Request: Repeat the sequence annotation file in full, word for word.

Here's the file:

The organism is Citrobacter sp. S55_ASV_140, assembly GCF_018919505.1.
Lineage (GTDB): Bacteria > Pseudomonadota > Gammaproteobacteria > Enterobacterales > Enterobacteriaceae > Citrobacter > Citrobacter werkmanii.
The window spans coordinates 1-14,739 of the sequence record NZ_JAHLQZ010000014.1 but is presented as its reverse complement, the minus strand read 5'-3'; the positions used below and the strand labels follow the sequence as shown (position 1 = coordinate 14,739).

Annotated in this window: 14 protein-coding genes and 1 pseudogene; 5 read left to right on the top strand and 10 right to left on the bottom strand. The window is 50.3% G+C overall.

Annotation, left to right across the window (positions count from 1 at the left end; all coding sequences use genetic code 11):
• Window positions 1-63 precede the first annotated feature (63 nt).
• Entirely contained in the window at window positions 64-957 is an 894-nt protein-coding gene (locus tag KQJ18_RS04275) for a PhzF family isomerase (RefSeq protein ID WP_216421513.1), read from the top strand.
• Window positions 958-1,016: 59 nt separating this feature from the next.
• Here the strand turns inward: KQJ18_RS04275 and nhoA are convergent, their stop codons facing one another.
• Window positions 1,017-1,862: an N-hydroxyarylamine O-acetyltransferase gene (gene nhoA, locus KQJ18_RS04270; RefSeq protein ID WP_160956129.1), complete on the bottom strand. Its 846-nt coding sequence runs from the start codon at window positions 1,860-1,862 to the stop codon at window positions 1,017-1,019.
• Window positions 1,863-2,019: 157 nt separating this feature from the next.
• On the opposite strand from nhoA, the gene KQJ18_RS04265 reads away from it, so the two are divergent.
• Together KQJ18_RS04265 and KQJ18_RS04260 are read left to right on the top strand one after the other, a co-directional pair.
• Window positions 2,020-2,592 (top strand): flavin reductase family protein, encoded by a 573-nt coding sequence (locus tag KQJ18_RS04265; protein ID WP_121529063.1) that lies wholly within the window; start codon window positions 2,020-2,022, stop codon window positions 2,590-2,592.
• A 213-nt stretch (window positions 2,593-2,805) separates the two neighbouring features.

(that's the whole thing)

The organism is Citrobacter sp. S55_ASV_140, assembly GCF_018919505.1.
Lineage (GTDB): Bacteria > Pseudomonadota > Gammaproteobacteria > Enterobacterales > Enterobacteriaceae > Citrobacter > Citrobacter werkmanii.
The window spans coordinates 1-14,739 of the sequence record NZ_JAHLQZ010000014.1 but is presented as its reverse complement, the minus strand read 5'-3'; the positions used below and the strand labels follow the sequence as shown (position 1 = coordinate 14,739).

Annotated in this window: 14 protein-coding genes and 1 pseudogene; 5 read left to right on the top strand and 10 right to left on the bottom strand. The window is 50.3% G+C overall.

Annotation, left to right across the window (positions count from 1 at the left end; all coding sequences use genetic code 11):
• Window positions 1-63 precede the first annotated feature (63 nt).
• Entirely contained in the window at window positions 64-957 is an 894-nt protein-coding gene (locus tag KQJ18_RS04275) for a PhzF family isomerase (RefSeq protein ID WP_216421513.1), read from the top strand.
• Window positions 958-1,016: 59 nt separating this feature from the next.
• Here the strand turns inward: KQJ18_RS04275 and nhoA are convergent, their stop codons facing one another.
• Window positions 1,017-1,862: an N-hydroxyarylamine O-acetyltransferase gene (gene nhoA, locus KQJ18_RS04270; RefSeq protein ID WP_160956129.1), complete on the bottom strand. Its 846-nt coding sequence runs from the start codon at window positions 1,860-1,862 to the stop codon at window positions 1,017-1,019.
• Window positions 1,863-2,019: 157 nt separating this feature from the next.
• On the opposite strand from nhoA, the gene KQJ18_RS04265 reads away from it, so the two are divergent.
• Together KQJ18_RS04265 and KQJ18_RS04260 are read left to right on the top strand one after the other, a co-directional pair.
• Window positions 2,020-2,592 (top strand): flavin reductase family protein, encoded by a 573-nt coding sequence (locus tag KQJ18_RS04265; protein ID WP_121529063.1) that lies wholly within the window; start codon window positions 2,020-2,022, stop codon window positions 2,590-2,592.
• A 213-nt stretch (window positions 2,593-2,805) separates the two neighbouring features.